A press release has been issued by the Local Government Association calling for tighter controls on betting shops. The LGA is giving evidence today to the Culture, Media & Sport Committee which is carrying out a review of the 2005 Gambling Act.
Councils must be allowed to regain control of their high streets to stop residents being blighted by even more betting shops, council leaders said today.
Concerns have been raised by councils over the negative impact to high streets from a takeover of late night bars, off licences, fast food takeaways and bookies. However, councils lack the powers to intervene and this is causing misery for local people.
For example, on one street in Hackney alone, there are eight betting shops, which increases poverty in the community. Whilst in Liverpool, high numbers of takeaways and drinking venues are impacting negatively on public health and crime. No powers currently exist for local people to cap the numbers of premises they haven't sought for their local area.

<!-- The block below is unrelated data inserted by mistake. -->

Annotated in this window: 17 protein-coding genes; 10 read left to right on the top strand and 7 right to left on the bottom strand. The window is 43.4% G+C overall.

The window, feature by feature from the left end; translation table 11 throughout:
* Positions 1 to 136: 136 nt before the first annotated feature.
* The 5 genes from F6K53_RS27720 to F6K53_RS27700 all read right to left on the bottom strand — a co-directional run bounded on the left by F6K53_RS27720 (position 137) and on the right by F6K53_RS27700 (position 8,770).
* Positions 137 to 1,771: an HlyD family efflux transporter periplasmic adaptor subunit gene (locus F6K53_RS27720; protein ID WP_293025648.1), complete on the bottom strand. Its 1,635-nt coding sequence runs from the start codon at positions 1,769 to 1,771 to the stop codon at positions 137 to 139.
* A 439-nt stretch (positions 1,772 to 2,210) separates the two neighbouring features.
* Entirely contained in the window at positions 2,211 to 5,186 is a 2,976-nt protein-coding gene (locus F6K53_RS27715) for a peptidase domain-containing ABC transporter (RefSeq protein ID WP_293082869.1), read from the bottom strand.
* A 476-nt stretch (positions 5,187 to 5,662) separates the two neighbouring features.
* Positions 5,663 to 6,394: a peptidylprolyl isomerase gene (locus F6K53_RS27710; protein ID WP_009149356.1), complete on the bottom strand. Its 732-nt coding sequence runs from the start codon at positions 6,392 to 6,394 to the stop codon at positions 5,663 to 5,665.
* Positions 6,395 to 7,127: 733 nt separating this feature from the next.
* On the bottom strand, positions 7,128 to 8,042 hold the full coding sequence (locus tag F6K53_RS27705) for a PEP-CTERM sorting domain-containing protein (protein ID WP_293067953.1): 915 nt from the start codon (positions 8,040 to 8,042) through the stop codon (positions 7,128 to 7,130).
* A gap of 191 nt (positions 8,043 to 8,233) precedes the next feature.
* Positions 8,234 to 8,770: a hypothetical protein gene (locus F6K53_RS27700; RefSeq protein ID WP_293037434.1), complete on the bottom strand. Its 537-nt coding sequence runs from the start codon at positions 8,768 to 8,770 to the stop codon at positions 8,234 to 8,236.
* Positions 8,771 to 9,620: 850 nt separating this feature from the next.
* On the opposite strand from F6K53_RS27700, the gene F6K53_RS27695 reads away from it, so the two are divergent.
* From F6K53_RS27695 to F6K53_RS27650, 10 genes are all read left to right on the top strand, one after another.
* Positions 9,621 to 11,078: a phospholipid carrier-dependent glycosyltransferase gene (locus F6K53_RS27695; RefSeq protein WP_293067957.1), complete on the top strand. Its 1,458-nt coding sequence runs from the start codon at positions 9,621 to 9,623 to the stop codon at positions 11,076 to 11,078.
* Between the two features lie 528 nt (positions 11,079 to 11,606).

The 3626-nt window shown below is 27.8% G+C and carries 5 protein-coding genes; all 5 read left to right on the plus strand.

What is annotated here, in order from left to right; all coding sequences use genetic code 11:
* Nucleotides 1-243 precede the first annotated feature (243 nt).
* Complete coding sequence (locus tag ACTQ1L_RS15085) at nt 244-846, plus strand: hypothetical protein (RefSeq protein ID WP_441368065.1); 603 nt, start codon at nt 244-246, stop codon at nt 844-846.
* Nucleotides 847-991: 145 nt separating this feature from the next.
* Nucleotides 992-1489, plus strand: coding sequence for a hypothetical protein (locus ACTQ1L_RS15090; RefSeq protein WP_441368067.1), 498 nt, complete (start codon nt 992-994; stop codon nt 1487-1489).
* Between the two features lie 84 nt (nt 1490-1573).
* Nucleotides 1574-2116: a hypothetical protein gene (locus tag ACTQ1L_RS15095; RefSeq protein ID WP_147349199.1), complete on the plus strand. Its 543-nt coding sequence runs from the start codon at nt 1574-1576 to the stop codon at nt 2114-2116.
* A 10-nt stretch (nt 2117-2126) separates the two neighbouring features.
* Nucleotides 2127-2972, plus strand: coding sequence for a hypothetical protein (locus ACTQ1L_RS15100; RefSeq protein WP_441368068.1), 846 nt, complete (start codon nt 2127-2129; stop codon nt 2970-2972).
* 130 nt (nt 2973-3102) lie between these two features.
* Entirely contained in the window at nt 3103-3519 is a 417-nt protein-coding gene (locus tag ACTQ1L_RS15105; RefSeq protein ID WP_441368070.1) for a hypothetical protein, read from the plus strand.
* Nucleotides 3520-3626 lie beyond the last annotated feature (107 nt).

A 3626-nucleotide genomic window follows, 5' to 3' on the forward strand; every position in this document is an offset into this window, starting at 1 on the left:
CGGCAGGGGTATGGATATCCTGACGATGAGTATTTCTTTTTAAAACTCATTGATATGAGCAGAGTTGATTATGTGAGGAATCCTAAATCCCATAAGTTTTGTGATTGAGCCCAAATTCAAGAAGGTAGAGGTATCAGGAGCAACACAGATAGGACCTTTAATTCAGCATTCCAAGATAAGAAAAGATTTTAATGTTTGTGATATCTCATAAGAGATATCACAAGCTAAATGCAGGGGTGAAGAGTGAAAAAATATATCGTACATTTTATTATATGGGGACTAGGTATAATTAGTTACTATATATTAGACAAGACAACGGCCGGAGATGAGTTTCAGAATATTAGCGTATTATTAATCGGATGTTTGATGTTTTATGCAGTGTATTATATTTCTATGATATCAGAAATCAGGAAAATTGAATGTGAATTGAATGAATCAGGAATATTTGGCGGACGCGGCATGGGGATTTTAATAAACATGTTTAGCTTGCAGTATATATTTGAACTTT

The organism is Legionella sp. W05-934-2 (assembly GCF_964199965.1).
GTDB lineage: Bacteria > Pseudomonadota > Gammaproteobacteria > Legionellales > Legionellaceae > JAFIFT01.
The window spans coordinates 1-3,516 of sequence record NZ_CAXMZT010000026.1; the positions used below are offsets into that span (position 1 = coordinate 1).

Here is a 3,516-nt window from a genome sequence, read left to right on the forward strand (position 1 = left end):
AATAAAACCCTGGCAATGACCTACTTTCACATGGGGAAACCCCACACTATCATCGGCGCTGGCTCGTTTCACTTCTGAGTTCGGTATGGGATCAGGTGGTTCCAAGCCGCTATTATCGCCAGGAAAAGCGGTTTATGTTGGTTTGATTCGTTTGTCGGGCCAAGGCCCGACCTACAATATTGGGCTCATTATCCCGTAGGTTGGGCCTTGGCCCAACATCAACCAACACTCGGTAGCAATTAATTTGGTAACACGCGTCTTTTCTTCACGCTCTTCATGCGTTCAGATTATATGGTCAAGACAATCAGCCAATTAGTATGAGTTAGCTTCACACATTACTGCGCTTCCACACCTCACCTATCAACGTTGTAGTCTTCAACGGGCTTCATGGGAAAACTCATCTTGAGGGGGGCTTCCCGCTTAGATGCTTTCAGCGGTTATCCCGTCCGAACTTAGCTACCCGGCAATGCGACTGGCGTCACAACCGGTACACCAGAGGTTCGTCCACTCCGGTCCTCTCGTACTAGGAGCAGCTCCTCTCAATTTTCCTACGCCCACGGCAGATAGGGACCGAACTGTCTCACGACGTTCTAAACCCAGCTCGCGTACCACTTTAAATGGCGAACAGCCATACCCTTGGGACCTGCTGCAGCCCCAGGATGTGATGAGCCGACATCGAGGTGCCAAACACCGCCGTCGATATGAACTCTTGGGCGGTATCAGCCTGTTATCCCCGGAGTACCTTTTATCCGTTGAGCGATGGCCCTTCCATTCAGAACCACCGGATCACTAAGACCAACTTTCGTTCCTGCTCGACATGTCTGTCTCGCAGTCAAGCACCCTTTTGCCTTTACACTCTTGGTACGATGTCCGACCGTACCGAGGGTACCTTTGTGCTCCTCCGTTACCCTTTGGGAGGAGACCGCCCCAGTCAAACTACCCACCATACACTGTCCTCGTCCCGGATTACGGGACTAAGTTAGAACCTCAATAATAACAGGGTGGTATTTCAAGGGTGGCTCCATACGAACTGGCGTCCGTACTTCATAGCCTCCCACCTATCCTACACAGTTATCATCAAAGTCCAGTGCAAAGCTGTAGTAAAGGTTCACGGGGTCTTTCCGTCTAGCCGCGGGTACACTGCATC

Complicated and costly planning rules are also stopping councils taking control of their high streets. With betting shops – councils can only act to stop them setting up by giving a years notice of plans – otherwise they may have to pay out compensation.
Cllr David Parsons, Chair of the LGA Environment and Housing Board will tell the Culture, Media and Sport Committee today:
"The government must give councils new powers to stop betting shops setting up if they are likely to cause a public nuisance. The same applies to places which have been taken over by fast food takeaways, strip clubs and late night bars.
"At the moment, numbers cannot be restricted and this results in crime, disorder and misery for local people. The government should look to tackle this issue.
"Costly planning rules which are tying up councils from acting at the moment must also be addressed. These concerns are shared widely and this problem is not limited to disadvantaged areas.
"We are seeing a reckless gamble with our high streets which is contributing to higher policing and health costs, in addition to reducing the quality of life for local residents".
The comments come as the CMS Committee holds a review into the Gambling Act 2005 and its effectiveness in protecting children and vulnerable people from the adverse effects of gambling.
Meanwhile the Evening Standard has published a story interviewing Camberwell & Peckham MP Harriet Harman who puts the case quite succinctly.